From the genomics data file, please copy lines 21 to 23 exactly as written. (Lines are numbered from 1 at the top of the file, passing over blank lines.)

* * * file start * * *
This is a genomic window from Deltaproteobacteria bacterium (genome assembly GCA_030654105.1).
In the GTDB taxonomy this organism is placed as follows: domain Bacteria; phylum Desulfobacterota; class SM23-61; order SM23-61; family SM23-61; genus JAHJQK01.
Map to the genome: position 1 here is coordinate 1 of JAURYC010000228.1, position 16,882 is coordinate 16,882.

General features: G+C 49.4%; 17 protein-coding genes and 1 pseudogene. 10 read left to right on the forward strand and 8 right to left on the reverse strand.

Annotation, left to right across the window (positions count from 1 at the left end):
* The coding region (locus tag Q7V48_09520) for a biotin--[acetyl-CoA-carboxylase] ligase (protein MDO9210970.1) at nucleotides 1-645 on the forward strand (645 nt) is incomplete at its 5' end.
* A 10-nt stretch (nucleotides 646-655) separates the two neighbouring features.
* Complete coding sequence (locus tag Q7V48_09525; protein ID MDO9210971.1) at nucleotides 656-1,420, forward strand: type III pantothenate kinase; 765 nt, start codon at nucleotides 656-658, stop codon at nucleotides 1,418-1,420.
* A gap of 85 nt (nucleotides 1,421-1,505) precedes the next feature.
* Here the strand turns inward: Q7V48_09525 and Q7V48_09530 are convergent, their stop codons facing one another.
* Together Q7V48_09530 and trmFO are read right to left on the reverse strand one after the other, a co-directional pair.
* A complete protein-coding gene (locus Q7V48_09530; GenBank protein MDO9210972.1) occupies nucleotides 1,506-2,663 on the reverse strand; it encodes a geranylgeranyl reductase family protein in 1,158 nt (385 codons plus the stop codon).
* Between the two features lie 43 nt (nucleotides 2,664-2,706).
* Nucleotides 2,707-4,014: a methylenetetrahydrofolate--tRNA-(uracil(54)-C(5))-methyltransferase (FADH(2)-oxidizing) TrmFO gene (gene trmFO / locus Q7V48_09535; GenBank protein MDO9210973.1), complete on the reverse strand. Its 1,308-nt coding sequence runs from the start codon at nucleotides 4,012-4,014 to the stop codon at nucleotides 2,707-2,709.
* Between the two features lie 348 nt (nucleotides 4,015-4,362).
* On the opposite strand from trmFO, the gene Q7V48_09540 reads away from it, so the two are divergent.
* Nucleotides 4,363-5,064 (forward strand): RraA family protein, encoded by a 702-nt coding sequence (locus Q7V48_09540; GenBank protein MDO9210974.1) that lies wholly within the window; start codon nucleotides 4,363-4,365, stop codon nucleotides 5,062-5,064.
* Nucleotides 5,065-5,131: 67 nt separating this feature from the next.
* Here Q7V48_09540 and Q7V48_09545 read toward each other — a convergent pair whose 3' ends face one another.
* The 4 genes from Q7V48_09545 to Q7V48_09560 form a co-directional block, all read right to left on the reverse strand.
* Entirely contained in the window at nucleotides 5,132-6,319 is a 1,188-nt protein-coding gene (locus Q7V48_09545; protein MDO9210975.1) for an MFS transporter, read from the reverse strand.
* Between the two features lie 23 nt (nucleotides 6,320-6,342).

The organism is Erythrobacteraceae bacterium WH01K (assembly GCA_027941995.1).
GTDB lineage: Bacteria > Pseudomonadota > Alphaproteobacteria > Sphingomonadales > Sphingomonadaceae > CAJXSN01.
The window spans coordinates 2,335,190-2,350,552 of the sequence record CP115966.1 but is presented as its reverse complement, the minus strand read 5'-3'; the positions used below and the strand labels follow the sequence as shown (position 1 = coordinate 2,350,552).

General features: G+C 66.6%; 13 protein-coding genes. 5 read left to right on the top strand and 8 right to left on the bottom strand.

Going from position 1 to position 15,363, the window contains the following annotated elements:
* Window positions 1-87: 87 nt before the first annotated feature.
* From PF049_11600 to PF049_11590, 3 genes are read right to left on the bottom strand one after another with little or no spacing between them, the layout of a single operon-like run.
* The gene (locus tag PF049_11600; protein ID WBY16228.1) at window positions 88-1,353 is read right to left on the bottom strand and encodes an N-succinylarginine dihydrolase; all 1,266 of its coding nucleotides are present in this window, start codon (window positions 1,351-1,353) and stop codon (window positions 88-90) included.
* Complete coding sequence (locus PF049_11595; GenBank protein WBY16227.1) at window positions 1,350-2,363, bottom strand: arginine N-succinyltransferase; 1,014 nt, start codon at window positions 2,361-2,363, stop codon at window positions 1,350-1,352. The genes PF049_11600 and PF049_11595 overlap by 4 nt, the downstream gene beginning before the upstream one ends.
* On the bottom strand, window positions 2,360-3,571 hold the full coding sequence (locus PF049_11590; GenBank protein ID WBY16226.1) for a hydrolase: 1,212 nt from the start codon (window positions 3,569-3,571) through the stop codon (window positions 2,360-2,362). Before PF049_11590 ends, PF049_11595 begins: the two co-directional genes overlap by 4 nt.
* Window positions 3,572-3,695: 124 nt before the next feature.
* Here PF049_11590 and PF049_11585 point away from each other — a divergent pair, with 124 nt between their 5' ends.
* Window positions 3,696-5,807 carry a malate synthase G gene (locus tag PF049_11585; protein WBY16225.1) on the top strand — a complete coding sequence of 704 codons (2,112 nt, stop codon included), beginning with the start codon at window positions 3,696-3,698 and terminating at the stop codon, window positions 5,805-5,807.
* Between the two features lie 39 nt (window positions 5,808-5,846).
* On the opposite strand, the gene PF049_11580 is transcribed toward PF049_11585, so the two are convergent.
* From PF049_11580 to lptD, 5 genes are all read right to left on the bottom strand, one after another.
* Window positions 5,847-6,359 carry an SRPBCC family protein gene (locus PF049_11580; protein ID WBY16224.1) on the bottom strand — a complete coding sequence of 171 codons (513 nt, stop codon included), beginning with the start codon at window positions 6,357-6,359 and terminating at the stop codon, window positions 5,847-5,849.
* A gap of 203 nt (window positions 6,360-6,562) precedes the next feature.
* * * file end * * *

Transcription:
* Entirely contained in the window at nucleotides 5,132-6,319 is a 1,188-nt protein-coding gene (locus Q7V48_09545; protein MDO9210975.1) for an MFS transporter, read from the reverse strand.
* Between the two features lie 23 nt (nucleotides 6,320-6,342).

The organism is Erythrobacteraceae bacterium WH01K (assembly GCA_027941995.1).